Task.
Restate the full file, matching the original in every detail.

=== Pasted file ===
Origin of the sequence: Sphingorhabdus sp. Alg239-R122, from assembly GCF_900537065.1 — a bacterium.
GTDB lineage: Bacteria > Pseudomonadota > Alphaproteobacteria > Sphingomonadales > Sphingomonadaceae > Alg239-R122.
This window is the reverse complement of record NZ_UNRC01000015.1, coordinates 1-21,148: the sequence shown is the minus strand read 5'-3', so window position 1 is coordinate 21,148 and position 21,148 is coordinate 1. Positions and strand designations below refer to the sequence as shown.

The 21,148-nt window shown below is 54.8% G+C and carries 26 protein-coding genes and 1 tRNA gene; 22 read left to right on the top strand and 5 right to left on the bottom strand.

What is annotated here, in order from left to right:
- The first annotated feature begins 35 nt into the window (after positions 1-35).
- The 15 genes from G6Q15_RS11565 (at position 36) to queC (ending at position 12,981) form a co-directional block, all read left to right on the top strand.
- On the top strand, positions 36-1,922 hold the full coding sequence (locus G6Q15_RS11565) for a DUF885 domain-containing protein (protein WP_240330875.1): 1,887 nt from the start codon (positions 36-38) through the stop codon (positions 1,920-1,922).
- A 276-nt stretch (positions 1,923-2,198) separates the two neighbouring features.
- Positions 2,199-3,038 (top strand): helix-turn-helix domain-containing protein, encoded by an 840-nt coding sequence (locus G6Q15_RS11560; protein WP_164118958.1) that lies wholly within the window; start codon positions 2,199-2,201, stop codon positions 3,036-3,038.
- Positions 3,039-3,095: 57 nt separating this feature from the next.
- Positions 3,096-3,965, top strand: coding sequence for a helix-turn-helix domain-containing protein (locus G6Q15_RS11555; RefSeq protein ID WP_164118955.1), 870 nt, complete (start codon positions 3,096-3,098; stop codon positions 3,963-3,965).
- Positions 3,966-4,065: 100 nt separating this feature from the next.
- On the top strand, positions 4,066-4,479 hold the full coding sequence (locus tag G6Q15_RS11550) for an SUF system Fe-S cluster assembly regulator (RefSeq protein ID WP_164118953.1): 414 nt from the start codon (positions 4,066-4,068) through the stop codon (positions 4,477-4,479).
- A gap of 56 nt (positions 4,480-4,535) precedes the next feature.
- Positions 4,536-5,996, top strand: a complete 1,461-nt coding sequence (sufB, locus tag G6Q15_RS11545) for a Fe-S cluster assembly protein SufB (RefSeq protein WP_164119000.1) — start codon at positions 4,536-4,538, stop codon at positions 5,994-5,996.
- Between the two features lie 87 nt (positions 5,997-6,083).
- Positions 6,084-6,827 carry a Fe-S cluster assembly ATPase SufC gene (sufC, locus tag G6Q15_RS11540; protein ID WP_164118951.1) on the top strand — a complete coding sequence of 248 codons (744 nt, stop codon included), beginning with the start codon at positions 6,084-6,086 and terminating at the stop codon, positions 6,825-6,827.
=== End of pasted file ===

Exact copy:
Origin of the sequence: Sphingorhabdus sp. Alg239-R122, from assembly GCF_900537065.1 — a bacterium.
GTDB lineage: Bacteria > Pseudomonadota > Alphaproteobacteria > Sphingomonadales > Sphingomonadaceae > Alg239-R122.
This window is the reverse complement of record NZ_UNRC01000015.1, coordinates 1-21,148: the sequence shown is the minus strand read 5'-3', so window position 1 is coordinate 21,148 and position 21,148 is coordinate 1. Positions and strand designations below refer to the sequence as shown.

The 21,148-nt window shown below is 54.8% G+C and carries 26 protein-coding genes and 1 tRNA gene; 22 read left to right on the top strand and 5 right to left on the bottom strand.

What is annotated here, in order from left to right:
- The first annotated feature begins 35 nt into the window (after positions 1-35).
- The 15 genes from G6Q15_RS11565 (at position 36) to queC (ending at position 12,981) form a co-directional block, all read left to right on the top strand.
- On the top strand, positions 36-1,922 hold the full coding sequence (locus G6Q15_RS11565) for a DUF885 domain-containing protein (protein WP_240330875.1): 1,887 nt from the start codon (positions 36-38) through the stop codon (positions 1,920-1,922).
- A 276-nt stretch (positions 1,923-2,198) separates the two neighbouring features.
- Positions 2,199-3,038 (top strand): helix-turn-helix domain-containing protein, encoded by an 840-nt coding sequence (locus G6Q15_RS11560; protein WP_164118958.1) that lies wholly within the window; start codon positions 2,199-2,201, stop codon positions 3,036-3,038.
- Positions 3,039-3,095: 57 nt separating this feature from the next.
- Positions 3,096-3,965, top strand: coding sequence for a helix-turn-helix domain-containing protein (locus G6Q15_RS11555; RefSeq protein ID WP_164118955.1), 870 nt, complete (start codon positions 3,096-3,098; stop codon positions 3,963-3,965).
- Positions 3,966-4,065: 100 nt separating this feature from the next.
- On the top strand, positions 4,066-4,479 hold the full coding sequence (locus tag G6Q15_RS11550) for an SUF system Fe-S cluster assembly regulator (RefSeq protein ID WP_164118953.1): 414 nt from the start codon (positions 4,066-4,068) through the stop codon (positions 4,477-4,479).
- A gap of 56 nt (positions 4,480-4,535) precedes the next feature.
- Positions 4,536-5,996, top strand: a complete 1,461-nt coding sequence (sufB, locus tag G6Q15_RS11545) for a Fe-S cluster assembly protein SufB (RefSeq protein WP_164119000.1) — start codon at positions 4,536-4,538, stop codon at positions 5,994-5,996.
- Between the two features lie 87 nt (positions 5,997-6,083).
- Positions 6,084-6,827 carry a Fe-S cluster assembly ATPase SufC gene (sufC, locus tag G6Q15_RS11540; protein ID WP_164118951.1) on the top strand — a complete coding sequence of 248 codons (744 nt, stop codon included), beginning with the start codon at positions 6,084-6,086 and terminating at the stop codon, positions 6,825-6,827.